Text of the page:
Hanukkah celebrates the re-dedication of the second temple in ancient Jerusalem and the miracle of a tiny amount of oil lasting for eight days. It is the Jewish festival of lights. But whether you celebrate it or not, when it comes to its spelling you might be in the dark: there’s Hanukkah, Chanukah and Hanukah. In fact, the historical Oxford English Dictionary lists 24 variations for the eight-day holiday. So why the confusion when it comes to its spelling?
Hanukkah is originally a Hebrew word spelled "het" "nun" "kaf" "hey".
And its that first letter that causes most of the kvetching.
There’s no precise English letter that matches the guttural sound the "het" produces as Barbara Streisand tried to explain in "Meet the Fockers."
"'Cha' like you have popcorn stuck in the throat. It’s a 'cha.'"
According to the Oxford English Dictionary that "cha" sound was transliterated as "c-h" back in the 1600s.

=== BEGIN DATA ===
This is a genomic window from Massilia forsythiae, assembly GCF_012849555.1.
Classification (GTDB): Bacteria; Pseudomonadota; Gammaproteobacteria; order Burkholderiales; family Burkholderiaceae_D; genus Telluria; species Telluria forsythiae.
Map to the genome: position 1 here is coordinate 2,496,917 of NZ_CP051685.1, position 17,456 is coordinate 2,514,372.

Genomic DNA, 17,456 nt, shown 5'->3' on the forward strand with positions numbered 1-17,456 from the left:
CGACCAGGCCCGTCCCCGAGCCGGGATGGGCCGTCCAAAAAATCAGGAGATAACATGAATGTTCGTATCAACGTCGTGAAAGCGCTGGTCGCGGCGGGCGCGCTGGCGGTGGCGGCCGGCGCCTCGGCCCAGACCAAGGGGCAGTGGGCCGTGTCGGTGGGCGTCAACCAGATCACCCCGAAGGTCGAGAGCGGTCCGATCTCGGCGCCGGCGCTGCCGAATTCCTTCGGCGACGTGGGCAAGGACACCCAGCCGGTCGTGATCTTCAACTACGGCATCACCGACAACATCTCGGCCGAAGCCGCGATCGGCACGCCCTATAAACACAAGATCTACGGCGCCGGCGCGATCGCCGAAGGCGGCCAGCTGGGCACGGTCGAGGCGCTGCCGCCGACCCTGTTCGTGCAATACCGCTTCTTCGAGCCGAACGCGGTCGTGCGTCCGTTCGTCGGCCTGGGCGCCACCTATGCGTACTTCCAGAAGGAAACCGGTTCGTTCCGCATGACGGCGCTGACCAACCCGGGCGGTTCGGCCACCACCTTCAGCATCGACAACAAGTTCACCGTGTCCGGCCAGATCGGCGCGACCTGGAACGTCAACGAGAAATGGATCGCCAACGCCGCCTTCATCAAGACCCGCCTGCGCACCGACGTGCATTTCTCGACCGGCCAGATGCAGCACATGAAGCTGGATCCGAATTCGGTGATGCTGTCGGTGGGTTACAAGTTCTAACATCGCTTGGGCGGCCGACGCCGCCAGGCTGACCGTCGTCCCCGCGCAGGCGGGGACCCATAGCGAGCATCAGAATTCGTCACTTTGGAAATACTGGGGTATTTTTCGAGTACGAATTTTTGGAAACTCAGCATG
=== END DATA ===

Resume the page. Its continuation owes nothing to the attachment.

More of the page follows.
But that’s confusing because it’s a different sound than c-h would produce in English as in "cheetah or Charles."
Later, Hanukkah was transliterated to start with an 'H' but that’s also not quite the perfect parallel.
The middle letter "kaf" also sparks debate because it can be transliterated as a 'c' or a 'k.'
That means today, along with the traditions of lighting candles, playing dreidel and eating latkes you can also participate in the tradition of trying to figure out how to spell Hanukkah.
Any agreement on that might be the greatest Hanukkah miracle of all.